The latest indictment of Hunter Biden adds to an embarrassing series of missteps in this case that makes the Department of Justice look petty and unable to withstand political pressure.
They look petty because Special Counsel David Weiss, who was given the new title of special counsel after already having worked on the case for five years, acts like he has hurt feelings following the spectacular public crash and burn of his attempt to plead out the case.
The pettiness seems on view in a letter from Hunter Biden’s legal team documenting Weiss’ refusal to meet prior to the tax indictment being brought. Such a refusal violates a norm in white-collar criminal defense where defense counsel are afforded a last-ditch effort to avoid indictment. No legal strategic reason exists for Weiss to turn down such a meeting unless he was concerned about wasting time, which would be ironic for a man who has spent nearly half a decade on a case. What’s one more meeting?
Weiss has no business having hurt feelings about his poorly handled plea bargain that collapsed under the commonsense questions asked by the presiding judge about the scope of the agreement and whether it was appropriate for the court—rather than the prosecution—to determine if Biden would be in compliance with the terms of his diversion agreement.
The diversion agreement would have “diverted” the gun charges from prosecution so long as Biden fulfilled certain conditions, which typically include community service and staying out of future criminal trouble. When I was a prosecutor, a failed plea bargain in open court would have necessitated some explaining back at the office, but the remedy was to go back to the drawing board. That is, unless the plea broke down because the defendant refused to admit guilt, which is not what happened in this case, as Biden was ready, willing, and able to accept criminal guilt. But if the plea broke down because of a lack of clarity or an error of law, then the solution was to fix the terms. A plea bargain is, in essence, a contract between the prosecution and defendant, and contract terms get revised all the time without the deal collapsing. But what you would never do as a prosecutor is to punish a defendant out of embarrassment or in an attempt to insulate yourself from political criticism. And Weiss faces plenty of both.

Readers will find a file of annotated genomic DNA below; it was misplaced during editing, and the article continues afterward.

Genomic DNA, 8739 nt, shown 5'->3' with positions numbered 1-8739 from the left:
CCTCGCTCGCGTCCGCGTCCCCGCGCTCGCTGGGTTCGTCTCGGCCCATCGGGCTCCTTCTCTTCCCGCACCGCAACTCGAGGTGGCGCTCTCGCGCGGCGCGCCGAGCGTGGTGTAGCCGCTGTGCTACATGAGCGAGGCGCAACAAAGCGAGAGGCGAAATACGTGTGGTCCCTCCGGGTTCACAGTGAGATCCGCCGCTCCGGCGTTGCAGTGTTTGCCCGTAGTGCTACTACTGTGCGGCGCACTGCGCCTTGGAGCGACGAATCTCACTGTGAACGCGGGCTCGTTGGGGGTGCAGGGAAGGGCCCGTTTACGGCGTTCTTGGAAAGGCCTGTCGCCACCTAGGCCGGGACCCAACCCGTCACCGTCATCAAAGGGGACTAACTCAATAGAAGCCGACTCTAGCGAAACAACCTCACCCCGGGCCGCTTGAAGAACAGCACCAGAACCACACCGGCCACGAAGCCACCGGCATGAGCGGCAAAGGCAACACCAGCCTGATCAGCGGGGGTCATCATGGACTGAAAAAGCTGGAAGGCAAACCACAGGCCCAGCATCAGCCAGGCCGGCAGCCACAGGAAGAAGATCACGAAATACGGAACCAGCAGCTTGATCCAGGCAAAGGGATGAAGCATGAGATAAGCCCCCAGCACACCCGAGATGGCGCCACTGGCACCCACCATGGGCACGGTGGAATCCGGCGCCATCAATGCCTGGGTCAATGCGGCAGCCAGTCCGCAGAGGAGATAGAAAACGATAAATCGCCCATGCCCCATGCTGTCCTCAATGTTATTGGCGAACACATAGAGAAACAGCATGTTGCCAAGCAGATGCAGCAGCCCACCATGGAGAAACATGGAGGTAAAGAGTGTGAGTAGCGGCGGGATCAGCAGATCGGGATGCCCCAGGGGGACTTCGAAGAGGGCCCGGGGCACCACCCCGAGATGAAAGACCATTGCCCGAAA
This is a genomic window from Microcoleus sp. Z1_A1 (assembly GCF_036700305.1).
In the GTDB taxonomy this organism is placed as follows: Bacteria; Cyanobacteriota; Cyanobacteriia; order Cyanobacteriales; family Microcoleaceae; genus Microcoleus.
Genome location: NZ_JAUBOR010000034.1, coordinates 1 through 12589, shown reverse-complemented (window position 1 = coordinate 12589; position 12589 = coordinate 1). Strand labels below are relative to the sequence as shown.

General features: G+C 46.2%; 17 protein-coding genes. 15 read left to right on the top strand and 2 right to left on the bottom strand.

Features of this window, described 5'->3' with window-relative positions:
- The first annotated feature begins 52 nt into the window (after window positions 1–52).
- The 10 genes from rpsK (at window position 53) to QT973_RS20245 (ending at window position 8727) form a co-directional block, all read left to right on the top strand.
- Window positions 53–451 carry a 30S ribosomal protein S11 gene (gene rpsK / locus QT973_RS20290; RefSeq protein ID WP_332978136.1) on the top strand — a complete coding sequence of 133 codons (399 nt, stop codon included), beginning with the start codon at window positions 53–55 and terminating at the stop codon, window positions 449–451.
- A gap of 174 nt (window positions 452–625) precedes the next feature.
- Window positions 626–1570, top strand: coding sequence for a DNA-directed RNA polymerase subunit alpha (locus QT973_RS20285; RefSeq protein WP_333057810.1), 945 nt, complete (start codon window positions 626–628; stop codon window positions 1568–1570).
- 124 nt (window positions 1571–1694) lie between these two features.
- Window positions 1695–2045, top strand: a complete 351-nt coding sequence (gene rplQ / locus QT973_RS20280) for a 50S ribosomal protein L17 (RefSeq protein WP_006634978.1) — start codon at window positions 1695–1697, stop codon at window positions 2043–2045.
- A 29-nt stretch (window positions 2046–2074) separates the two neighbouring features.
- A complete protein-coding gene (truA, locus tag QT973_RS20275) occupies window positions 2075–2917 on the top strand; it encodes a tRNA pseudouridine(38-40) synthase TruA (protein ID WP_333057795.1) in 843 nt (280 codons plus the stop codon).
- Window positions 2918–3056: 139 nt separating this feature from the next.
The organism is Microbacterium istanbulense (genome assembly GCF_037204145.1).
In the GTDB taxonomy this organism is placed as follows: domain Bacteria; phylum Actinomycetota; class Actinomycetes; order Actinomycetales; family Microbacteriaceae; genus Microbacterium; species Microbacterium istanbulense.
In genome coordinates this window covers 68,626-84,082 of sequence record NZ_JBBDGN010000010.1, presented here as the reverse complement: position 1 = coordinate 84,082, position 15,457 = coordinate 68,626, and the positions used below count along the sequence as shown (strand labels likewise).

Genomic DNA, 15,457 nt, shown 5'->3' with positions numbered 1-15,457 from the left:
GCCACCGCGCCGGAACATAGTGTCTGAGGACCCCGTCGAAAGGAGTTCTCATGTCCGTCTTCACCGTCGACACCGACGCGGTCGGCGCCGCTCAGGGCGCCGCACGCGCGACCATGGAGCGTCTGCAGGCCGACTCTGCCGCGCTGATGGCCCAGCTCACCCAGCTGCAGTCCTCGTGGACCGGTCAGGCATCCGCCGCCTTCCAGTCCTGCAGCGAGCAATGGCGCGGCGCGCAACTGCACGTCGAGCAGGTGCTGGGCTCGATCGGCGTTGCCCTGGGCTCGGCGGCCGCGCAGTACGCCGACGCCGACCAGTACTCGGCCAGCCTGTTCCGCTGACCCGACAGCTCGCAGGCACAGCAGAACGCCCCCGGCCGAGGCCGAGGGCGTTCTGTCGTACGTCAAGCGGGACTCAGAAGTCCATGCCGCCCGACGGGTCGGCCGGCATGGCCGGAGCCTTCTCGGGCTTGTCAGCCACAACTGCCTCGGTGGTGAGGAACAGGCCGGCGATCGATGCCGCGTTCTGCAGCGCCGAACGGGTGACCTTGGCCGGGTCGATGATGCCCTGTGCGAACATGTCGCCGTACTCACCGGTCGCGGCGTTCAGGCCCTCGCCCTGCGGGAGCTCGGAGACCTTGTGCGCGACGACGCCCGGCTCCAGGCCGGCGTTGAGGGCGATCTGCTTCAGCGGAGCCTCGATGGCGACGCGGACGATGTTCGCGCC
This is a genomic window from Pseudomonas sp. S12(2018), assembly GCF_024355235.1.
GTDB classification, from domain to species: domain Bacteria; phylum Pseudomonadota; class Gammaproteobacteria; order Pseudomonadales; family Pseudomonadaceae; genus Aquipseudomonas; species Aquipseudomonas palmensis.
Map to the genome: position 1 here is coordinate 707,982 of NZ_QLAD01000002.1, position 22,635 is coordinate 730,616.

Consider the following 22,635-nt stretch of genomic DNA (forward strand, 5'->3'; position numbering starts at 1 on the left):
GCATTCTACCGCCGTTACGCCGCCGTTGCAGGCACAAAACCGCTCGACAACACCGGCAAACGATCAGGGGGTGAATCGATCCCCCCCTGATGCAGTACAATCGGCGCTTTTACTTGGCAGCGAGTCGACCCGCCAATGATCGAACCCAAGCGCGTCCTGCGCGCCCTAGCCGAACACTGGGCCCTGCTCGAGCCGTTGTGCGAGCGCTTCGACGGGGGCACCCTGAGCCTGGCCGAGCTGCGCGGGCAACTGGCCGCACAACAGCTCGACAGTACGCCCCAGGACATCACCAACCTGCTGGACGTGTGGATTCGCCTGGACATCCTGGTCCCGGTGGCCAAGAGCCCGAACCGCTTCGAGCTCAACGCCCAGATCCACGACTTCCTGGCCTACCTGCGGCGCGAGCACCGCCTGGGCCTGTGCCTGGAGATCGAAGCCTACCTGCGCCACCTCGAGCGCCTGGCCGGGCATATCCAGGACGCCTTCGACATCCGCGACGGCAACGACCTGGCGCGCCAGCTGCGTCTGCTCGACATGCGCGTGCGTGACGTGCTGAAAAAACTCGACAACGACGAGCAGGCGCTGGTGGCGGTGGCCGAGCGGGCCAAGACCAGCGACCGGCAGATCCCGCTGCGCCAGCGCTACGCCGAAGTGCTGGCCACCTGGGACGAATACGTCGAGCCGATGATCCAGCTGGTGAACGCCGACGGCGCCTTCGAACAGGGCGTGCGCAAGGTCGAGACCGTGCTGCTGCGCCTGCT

High-profile cases put a lot of pressure on both law enforcement and prosecutors, and a case involving any relative of a sitting president—much less a child of the president—is plenty high profile. Those kinds of cases require careful and thorough preparation to make sure the legal analysis is fair and can stand up to extra scrutiny. Weiss is failing on both.
Indicting Hunter Biden for tax evasion when he has already paid back the taxes smacks of unfair treatment. As former Attorney General Eric H. Holder, Jr. put it on CNN, numerous former U.S. Attorneys—both Democratic and Republican—told him that they would not have brought the tax case.
The amount is not astronomical like the case of telecommunications entrepreneur Walter Anderson, who made TIME magazine’s list of Top Ten Tax Dodgers, pled guilty and paid $400 million in penalties and fees. Perhaps more importantly, other more egregious cases have been resolved not by criminal prosecution but civilly. For example, in 2021, Roger Stone was sued by the federal government to collect over $1.5 million in federal income taxes dating back to 2007. Stone was not prosecuted, only subject to a civil suit.
In another high-profile case, a partner at a major law firm and his wife paid $7.3 million in April of this year to resolve taxes that had been unpaid between 2001 and 2006 as well as other years. Again, there was no criminal prosecution, only a civil lawsuit.
Moreover, Weiss’ indictment includes gratuitous digs at what can only be construed as Hunter Biden’s character rather than his alleged tax evasion. For example, Weiss states that Biden spent “money on drugs, escorts and girlfriends, luxury hotels and rental properties, exotic cars, clothing and other items of personal nature, in short, everything but his taxes.”
Weiss’ rhetorical flourish seems silly since I suspect most people who fail to pay the taxes also spend their money on things other than paying their taxes. Weiss’ focus on the more sensationalistic aspects of the spending seems to be a result of his wanting to play in the echo chamber of the holier-than-thou conservative right. But Biden isn’t being prosecuted for being a drug addict or engaging in prostitution. He’s being prosecuted for tax evasion.
DOJ guidelines for pursuing tax matters in criminal prosecutions emphasize seeking to “achieve maximum deterrence.” Such deterrence can certainly be achieved by prosecuting high-profile defendants. The actor Wesley Snipes comes to mind. He went to jail for three misdemeanor convictions after owing the government about $7 million in unpaid taxes and having failed to file any returns from 1999 through 2001. Snipes’ defense also begged to be made an example out of as it included the claim that the IRS was an illegitimate government agency.
A review of TIME magazine’s Top Ten Tax Dodgers shows most of them are celebrities in their own right, like Willie Nelson, Pete Rose, O.J. Simpson. Hunter Biden is not a celebrity in his own right, however, but a celebrity due only to being the son of the president of the United States. That’s a poor reason to make an example out of him.
Oh, one more thing. According to his legal team, Hunter Biden is owed a refund.